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Recreational drug MDMA proves efficacy in reducing PTSD symptoms, new study finds

Published on 03/05/18 at 10:07am

Promising new findings have been revealed in the efficacy of MDMA in treating post-traumatic stress disorder (PTSD).

The FDA-approved trial, sponsored by the Multidisciplinary Association for Psychedelic Studies, observed the effects of 3.4-methylenedioxymethamphetamine in 26 participants with PTSD lasting longer than six months and for which they had received prior treatment: 22 veterans, three firefights and a police officer. Each were given a course of treatment including 13 hours of non-drug psychotherapy sessions in addition to two eight-hour sessions were they were administered with a randomised oral dose of 30, 75 or  125mg of MDMA, a drug which has been illegal in the US since 1985.

It was found that 68% of patients receiving either of the two highest doses were no longer qualified as suffering from PTSD one month after the second MDMA-assisted session. 29% of patients in the lower dose group achieved the same. One year after treatment, an overall 67% no longer qualified for a PTSD diagnosis, while those who still did qualify saw a reduction in their symptoms.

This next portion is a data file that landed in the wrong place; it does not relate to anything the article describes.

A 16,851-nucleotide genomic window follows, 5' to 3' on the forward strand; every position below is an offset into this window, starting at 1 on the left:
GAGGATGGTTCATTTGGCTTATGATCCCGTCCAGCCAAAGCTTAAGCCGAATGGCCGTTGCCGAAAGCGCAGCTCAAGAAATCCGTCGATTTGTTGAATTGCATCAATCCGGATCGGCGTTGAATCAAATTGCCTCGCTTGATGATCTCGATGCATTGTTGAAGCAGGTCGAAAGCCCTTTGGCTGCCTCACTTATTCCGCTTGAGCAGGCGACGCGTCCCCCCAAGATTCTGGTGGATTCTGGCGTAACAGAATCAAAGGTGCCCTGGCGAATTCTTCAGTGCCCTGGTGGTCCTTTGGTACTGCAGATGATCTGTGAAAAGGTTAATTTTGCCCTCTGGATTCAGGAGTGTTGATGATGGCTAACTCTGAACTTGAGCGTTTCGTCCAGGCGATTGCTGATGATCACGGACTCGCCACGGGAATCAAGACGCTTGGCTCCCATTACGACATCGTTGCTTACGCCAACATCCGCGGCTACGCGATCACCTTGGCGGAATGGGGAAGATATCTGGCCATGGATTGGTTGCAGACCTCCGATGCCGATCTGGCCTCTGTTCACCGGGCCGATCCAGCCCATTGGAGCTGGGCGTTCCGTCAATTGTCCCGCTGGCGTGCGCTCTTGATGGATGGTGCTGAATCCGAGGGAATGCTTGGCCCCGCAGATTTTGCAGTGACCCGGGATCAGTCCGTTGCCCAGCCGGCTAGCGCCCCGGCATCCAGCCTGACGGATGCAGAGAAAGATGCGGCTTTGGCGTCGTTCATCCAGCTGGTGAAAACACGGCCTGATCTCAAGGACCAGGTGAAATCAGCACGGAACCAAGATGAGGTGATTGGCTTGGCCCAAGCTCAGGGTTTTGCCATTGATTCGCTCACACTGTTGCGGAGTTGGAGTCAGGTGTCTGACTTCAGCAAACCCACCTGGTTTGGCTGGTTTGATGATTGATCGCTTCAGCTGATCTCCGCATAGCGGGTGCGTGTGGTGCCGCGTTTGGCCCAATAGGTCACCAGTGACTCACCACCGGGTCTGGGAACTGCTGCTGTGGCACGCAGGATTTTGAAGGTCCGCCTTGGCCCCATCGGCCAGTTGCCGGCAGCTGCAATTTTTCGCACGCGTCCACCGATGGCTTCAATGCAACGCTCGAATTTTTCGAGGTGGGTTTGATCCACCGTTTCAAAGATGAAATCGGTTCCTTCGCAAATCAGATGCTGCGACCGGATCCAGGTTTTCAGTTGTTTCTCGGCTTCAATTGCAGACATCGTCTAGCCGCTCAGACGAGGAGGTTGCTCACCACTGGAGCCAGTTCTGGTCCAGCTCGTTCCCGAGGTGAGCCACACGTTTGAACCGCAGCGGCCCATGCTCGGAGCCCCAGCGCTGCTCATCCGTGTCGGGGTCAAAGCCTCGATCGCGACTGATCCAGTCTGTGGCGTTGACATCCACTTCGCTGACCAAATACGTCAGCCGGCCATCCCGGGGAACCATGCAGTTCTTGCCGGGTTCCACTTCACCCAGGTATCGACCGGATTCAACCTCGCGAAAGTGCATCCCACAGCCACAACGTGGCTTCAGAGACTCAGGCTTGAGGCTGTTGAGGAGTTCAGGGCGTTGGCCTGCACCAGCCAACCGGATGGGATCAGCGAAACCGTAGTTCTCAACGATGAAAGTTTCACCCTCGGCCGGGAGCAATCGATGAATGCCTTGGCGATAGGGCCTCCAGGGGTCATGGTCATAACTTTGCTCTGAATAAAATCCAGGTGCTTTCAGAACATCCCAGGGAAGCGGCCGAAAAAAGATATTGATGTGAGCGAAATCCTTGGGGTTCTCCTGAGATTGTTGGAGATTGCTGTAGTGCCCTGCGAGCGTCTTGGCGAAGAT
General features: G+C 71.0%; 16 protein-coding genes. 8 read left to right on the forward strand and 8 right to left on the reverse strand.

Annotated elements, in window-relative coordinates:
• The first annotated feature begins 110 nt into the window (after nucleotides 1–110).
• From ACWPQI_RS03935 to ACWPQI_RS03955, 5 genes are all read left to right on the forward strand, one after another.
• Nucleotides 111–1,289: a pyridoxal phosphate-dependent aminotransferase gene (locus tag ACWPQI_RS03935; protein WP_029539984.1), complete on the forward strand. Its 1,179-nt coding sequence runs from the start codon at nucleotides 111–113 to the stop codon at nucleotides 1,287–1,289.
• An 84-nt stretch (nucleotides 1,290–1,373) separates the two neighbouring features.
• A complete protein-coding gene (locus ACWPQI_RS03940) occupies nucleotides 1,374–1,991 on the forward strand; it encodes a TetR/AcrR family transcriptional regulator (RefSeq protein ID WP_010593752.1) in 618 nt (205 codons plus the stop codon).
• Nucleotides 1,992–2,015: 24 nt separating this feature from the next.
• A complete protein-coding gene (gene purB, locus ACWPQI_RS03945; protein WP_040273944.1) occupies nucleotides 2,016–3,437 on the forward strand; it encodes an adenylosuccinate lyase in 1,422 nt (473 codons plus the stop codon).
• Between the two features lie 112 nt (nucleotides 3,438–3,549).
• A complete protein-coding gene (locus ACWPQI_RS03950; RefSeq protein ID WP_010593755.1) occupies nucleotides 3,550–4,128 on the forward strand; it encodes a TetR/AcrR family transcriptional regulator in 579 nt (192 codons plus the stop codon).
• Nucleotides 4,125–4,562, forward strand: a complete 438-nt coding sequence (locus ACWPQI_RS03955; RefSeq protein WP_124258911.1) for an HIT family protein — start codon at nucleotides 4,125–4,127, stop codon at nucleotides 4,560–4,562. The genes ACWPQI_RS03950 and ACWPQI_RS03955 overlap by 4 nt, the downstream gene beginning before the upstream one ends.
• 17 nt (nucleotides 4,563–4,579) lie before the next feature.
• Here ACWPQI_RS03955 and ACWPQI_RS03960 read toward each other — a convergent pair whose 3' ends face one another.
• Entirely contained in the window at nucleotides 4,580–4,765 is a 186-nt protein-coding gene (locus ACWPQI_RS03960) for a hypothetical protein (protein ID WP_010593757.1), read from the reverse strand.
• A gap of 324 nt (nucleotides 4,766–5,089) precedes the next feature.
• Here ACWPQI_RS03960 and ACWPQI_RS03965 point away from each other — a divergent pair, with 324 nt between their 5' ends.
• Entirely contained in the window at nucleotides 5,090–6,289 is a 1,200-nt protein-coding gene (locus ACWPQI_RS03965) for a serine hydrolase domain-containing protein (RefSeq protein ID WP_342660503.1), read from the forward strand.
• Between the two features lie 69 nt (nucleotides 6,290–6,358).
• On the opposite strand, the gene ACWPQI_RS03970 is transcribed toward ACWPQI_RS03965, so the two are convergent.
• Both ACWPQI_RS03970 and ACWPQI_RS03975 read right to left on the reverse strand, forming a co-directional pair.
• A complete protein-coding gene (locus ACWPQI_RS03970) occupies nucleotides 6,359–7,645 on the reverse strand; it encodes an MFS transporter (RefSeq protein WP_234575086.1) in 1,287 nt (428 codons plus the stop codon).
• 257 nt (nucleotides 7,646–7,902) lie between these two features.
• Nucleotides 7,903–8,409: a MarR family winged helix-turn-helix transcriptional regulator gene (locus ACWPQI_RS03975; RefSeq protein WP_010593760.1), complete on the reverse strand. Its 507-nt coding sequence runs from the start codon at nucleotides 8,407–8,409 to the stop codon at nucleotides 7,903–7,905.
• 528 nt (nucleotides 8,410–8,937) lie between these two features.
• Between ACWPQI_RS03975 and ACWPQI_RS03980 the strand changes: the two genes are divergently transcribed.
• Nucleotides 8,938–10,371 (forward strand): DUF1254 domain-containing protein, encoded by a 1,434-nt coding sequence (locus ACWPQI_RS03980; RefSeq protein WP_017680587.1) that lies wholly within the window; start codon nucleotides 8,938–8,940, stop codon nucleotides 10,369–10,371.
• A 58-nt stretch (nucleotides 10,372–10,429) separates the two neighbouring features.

Side-effects of the drug’s use were minor and included anxiety, headache, fatigue and muscle tension. One patient experienced premature ventricular contractions, but fully recovered after an overnight hospital stay. Four serious adverse events were reported, including suicidal ideation, appendicitis and major depression, though three of these were determined to be unrelated to use of MDMA.

PTSD affects around eight million people in the US every year, presenting symptoms such as flashbacks and distressing thoughts which can present a greater risk of unemployment, substance abuse and suicide. Currently, treatments for the condition include forms of psychotherapy such as cognitive processing therapy or exposure therapy, alongside prescription drugs such as antidepressants. The success of these methods are highly lacking however, with as much as 72% of veterans retaining their PTSD diagnosis after receiving them. "Development of new treatments should address the common reasons for treatment avoidance, failure, and dropout," argued Dr Michael C Mithoefer, lead author of the study and a psychiatrist in the Department of Psychiatry and Behavioral sciences at the Medical University of South Carolina.

"At least one in two PTSD patients cannot tolerate or do not respond adequately to existing treatments, so there is an urgent need for better treatments for the millions of military veterans and others with PTSD," commented Ann Mithoefer, one of the lead researchers on the trial. "These results are further evidence that MDMA, used just two times at monthly intervals, can make psychotherapy much more effective and better tolerated. I'm excited that Phase 3 trials will soon confirm whether this therapy can be approved for widespread use in a few years."

The findings could have huge implications as estimations by the Multidisciplinary Association for Psychadelic Studies (MAPS) pen a possible final FDA approval of the drug’s use to arrive by 2021.

Matt Fellows

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